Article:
Anyone following the MIT Introduction to Computer Science and Programming course, with lectures from the superlatively knowledgeable Professor Eric Grimson will know that it is not so much an introduction, more of a repeated duckstooling into the deepest waters of abstract mathematics, incremented by doses of extreme maths for prodigies and geniuses, topped off with a subtle course of extra curricular Iterative and Recursive Algorithms, Objects, nested recursive multi-dimensioned Tuples and much more.
It is heavily maths orientated so realistically is aimed at high level and dedicated coders with potentially burgeoning careers in certain areas of web engineering, as you would probably expect from an institution which traditionally mentors students from within the top 1% of the worlds intellectual talent.
An interesting course which demonstrates crossing the line between just being an average Python programmer and being one in absolute control, Professor Grimsons mastery of the subject matter is palpable. As I have inferred, despite the name it is not entry level and it is followed by many experienced programmers.
Those who drop out may nonetheless be interested in Speedcrunch and Gcalctool, both decent calculators for Centos 6/RHEL.
Featuring sin, cos, tan, asin, acos and atan keys, views for Math book, Constants, Variables and Functions & including a full screen mode for when small just wont do, Speedcrunch is a very useful tool. Results are displayable as Binary, Octal, Hexadecimal and Decimal with Decimal being available in three formats, General, Scientific and Engineering & 50 decimal digits.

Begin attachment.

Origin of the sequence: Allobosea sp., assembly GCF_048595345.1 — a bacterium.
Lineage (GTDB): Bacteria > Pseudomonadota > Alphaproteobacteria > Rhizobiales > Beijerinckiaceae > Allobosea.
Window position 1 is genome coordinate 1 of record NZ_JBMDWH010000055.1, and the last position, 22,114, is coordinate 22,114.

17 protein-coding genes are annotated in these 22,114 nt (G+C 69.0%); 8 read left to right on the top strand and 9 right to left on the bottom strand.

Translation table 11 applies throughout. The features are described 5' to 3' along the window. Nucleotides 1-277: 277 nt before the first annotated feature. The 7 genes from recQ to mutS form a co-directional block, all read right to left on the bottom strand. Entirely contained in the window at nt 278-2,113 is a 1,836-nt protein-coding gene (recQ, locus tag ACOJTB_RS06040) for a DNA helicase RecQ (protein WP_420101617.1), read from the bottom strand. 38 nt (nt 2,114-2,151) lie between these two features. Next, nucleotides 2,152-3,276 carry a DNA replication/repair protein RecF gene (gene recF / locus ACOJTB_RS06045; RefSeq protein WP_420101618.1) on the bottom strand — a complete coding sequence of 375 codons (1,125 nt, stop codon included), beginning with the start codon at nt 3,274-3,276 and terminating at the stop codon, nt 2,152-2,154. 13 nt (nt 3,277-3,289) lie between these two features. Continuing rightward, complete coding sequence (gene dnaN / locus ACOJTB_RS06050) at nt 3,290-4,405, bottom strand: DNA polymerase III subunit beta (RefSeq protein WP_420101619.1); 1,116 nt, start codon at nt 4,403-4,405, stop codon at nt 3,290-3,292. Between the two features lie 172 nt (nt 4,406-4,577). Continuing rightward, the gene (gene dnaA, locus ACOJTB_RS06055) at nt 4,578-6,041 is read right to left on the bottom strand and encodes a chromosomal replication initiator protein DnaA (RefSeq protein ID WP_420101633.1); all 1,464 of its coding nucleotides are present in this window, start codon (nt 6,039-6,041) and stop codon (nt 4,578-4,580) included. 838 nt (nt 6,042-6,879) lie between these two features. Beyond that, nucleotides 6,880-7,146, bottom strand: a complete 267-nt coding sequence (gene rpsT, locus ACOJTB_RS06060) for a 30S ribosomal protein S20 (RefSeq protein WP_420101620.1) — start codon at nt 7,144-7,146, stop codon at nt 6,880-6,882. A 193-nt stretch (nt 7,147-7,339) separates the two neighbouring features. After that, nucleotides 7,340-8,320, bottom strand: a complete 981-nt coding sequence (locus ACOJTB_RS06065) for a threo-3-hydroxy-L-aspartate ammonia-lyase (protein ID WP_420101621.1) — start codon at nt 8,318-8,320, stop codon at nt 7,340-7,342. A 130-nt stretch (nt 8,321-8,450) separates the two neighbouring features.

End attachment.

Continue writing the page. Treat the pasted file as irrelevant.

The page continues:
|Speedcrunch Centos 6|
The symbols used are computer keyboard friendly, for example the divide and multiply keys are identical to your keyboard for easy input and it has a handy exponent key. It is cross platform on Linux, Windows and Mac so users of the latter two happening upon this post can obtain it at the link above, whilst Linux users can use the rpms which I prepared, further down the page.
It's handy if you are using the minimal Fluxbox version as I do and don't have access to Gnome desktop accessories.
Although I believe it is now in the Epel repo I converted the supplied deb files to rpms with Alien and it runs fine on Centos 6, so get them below if you have any problems with the repo.
Speedcrunch 64 bit_el6_rpm
Install it with
$ sudo rpm -Uvh <file_name>
Run it with
Gcalctool, now renamed simply 'Calculator' is another fine calc built by the people at Sun and available in the Epel repo. It has multiple modes and below is an example in the Scientific mode.
It has a formidable array of features including a Programmers mode, user editable constants and functions & accuracy levels configurable up to 9 significant figures/places so it is extremely versatile.
If you have the epel repo enabled just issue
|Gcalctool Centos 6|
$ sudo yum -y install gcalctool to get it.
Run it with
These are the two calculators which I use for various tasks and they cover the large majority of needs up to mid range mathematics, although professional mathematicians will no doubt use more powerful devices.
Fluxbox users see Fluxbox key bindings for more information.
Labels: Calculator, Centos 6, Gcalctool, RHEL, Speedcrunch